Until this year, we could not get broadband of any description at our location, except by super-slow overpriced satellite, which we just could not justify. So we suffered greatly on dial-up. With software bloating as the rest of the world skated along on adsl, it wasn't long before I couldn't even download anti-virus updates anymore. I used to have to go into town to a friend's place. Then of course, it became nearly impossible to do updates off-line because some idiots decided users should install updaters instead or have their machines auto-detected and suddenly other options no longer existed.

 



 

At long last RBI wireless reached our area. I can't begin to describe the joy of seeing data stream in at a blazing 2-3 mb/s! Laugh if you like but for us this is a whole new world. It is even, sometimes, fast enough for SD streaming, which is like a miracle, though most of the time, especially with HD, I need to find ways to bypass download restrictions so I can view the video normally. Also, on RBI we have to watch out for those data caps!

 



 

So now you come along and gleefully pronounce that everything will soon depend on full-time streaming and a great sense of depression overcomes me. I feel like I am back on dial-up. Please, as the world rushes headlong towards cloudy nirvanna, spare a thought for those of us who cannot share in all this manna. Not everyone lives in cities (yet), and not everyone has access to unlimited ufb.

 

 

 





I reject your reality and substitute my own. - Adam Savage
 


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  Reply # 1198326 16-Dec-2014 11:02
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Interesting you should say that Rikkitic as I know several people in the same situation.  Some are clearly 'out in the whops' but others border larger cities yet they still don't have access to broadband suitable for streaming purposes, (of any great quality level at least).  Mobile offerings seem to be the solution for them, but they have to watch the consumption level.  Computers auto applying updates etc is something they have to watch out for.

As much as I'm glad Dan and Hybrid are there, I would like to know what frames their offering.  By that I mean:

Who is paying Hybrid to deliver the TIVO EPG?
Are there any timeframes on this?  (ie were Hybrid engaged to supply this for 5 years etc)
Where is the EPG data sourced from, and are there existing agreements in place to ensure the continual supply of this data.

I'm appreciative that it's still going for sure, don't get me wrong, but the TIVO deployment was mishandled from the start and I wonder about continuity of service.  Plus wider stuff, like:

Do Hybrid own the rights to TIVO in NZ?
Are there any plans to offer new models etc?

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  Reply # 1198397 16-Dec-2014 12:48
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Also is there any plans for a new TiVo in the region??  I seem to remember last year hearing that in the US TiVo was going to license their software to other hardware vendors..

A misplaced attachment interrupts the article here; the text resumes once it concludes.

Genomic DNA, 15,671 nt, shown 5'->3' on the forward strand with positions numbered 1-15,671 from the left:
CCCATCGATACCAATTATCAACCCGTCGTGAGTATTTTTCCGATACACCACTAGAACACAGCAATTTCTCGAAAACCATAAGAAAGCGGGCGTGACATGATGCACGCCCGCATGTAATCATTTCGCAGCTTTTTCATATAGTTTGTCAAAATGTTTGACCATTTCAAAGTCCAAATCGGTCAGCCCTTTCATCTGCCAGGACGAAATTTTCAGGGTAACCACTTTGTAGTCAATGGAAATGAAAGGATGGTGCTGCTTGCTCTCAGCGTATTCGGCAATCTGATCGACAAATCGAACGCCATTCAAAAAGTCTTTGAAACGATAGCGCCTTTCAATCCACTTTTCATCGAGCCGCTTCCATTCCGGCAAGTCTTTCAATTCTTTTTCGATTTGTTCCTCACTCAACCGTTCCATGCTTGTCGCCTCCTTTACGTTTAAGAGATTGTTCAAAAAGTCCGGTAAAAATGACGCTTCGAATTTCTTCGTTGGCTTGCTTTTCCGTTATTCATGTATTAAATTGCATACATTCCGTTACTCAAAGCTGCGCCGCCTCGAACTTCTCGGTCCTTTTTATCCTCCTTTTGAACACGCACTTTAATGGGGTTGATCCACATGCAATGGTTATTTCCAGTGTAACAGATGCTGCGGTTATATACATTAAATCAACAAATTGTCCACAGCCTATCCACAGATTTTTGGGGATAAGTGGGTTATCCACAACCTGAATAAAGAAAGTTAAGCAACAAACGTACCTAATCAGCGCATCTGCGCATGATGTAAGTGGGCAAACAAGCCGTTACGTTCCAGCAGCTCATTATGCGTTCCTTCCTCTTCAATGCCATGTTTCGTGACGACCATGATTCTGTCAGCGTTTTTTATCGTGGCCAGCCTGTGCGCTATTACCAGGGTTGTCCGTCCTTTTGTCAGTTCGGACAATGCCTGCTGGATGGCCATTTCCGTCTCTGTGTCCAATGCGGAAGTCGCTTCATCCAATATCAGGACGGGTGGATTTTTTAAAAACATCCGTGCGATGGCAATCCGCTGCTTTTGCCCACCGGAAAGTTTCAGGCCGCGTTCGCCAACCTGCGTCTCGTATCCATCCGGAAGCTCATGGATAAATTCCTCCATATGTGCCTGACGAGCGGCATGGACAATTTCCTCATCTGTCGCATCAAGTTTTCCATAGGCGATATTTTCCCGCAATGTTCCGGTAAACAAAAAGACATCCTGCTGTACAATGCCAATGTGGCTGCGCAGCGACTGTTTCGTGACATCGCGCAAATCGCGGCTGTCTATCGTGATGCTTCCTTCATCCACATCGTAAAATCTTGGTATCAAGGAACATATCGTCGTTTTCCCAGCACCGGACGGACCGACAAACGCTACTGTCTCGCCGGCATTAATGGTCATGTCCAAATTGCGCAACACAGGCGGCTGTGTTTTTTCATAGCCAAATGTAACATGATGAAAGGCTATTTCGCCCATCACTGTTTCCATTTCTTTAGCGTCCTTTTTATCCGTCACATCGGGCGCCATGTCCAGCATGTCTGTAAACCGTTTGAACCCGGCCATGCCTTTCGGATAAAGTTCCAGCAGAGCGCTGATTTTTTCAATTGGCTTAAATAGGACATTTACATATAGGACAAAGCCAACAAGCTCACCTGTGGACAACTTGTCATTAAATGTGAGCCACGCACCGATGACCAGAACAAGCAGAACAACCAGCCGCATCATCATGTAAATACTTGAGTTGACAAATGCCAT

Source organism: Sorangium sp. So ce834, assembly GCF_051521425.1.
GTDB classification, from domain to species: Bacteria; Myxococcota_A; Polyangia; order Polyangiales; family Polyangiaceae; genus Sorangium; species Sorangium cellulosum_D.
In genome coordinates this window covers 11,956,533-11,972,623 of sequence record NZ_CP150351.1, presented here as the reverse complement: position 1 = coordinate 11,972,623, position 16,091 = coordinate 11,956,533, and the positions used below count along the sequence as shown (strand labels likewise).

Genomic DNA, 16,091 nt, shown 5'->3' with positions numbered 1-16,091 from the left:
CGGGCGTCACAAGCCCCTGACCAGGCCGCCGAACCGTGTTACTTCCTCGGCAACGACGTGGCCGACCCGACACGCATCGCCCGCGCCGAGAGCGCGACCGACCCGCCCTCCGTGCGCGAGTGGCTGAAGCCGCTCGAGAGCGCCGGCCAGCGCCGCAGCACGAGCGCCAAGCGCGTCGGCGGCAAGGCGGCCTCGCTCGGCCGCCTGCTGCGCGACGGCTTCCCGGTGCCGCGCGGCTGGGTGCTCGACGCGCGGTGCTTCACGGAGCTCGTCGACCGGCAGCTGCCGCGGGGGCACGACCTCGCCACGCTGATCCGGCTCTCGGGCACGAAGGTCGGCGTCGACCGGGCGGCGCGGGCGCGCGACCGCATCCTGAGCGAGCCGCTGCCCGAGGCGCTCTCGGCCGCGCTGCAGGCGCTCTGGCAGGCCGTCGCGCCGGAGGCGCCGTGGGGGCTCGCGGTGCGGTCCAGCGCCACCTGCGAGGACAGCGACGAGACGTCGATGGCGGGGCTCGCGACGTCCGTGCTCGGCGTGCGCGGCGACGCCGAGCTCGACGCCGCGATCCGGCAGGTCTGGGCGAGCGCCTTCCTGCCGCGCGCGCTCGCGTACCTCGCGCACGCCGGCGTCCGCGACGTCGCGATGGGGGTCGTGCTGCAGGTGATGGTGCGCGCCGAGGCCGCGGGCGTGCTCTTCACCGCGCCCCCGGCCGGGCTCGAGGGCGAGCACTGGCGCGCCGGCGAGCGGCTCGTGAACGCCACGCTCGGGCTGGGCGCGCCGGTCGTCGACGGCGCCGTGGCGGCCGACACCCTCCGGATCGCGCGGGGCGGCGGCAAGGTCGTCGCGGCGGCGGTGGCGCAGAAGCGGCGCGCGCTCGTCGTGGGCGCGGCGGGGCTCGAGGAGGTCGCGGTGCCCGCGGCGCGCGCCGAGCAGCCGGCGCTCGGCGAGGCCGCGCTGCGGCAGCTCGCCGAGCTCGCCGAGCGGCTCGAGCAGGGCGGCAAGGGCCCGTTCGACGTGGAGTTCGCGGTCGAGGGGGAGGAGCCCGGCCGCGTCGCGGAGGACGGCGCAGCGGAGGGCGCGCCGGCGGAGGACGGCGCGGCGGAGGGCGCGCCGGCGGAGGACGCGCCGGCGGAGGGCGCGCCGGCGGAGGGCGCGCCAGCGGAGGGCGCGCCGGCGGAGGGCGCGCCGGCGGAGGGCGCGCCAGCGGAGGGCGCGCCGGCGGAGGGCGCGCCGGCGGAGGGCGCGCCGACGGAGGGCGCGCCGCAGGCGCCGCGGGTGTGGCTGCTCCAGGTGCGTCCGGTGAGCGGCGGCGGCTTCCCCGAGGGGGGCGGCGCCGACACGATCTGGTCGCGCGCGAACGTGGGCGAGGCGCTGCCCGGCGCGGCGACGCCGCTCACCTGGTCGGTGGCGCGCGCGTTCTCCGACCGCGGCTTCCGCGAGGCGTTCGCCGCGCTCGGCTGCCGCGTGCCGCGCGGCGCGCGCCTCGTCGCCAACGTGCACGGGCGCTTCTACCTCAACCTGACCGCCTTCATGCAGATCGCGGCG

Regards,

Old3eyes


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  Reply # 1198473 16-Dec-2014 15:33
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I've recently setup DVBLink on my NAS to act as a recorder to replace the Tivo.  It works quite well but the Tivo is so easy to use it hasn't been disconnected yet.

Inside DVBLink I setup an EPG source to regularly pull this url. epg.org.nz/freeview.xml.gz which is  a regularly updated XML file of NZ's tv listings.  I'm not sure who maintains it (domain seems to be owned by nicetechnology).
If Hybrid was stopping their EPG data it might be possible for them to allow an alternative source like this.




Speedtest

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  Reply # 1198514 16-Dec-2014 16:57
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Rikkitic: 

At long last RBI wireless reached our area. I can't begin to describe the joy of seeing data stream in at a blazing 2-3 mb/s! Laugh if you like but for us this is a whole new world. It is even, sometimes, fast enough for SD streaming, which is like a miracle, though most of the time, especially with HD, I need to find ways to bypass download restrictions so I can view the video normally. Also, on RBI we have to watch out for those data caps!

So now you come along and gleefully pronounce that everything will soon depend on full-time streaming and a great sense of depression overcomes me. I feel like I am back on dial-up. Please, as the world rushes headlong towards cloudy nirvanna, spare a thought for those of us who cannot share in all this manna. Not everyone lives in cities (yet), and not everyone has access to unlimited ufb.


You can see why the studios want it all to be streaming, and not selling physical media, as it fixes the piracy problem. But it puts all the control back into the studios. 

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  Reply # 1198663 16-Dec-2014 20:59
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No, it doesn't. It doesn't even come close.

Good streamers connect to the TV over HDMI.

Recording this (in HD) by connecting an appropriate recording device that also disregards copy protection is trivially easy to do, at a cost of around $2-300 in equipment. While I haven't yet done it myself, there are many threads on video discussion fora that tell people how to do it.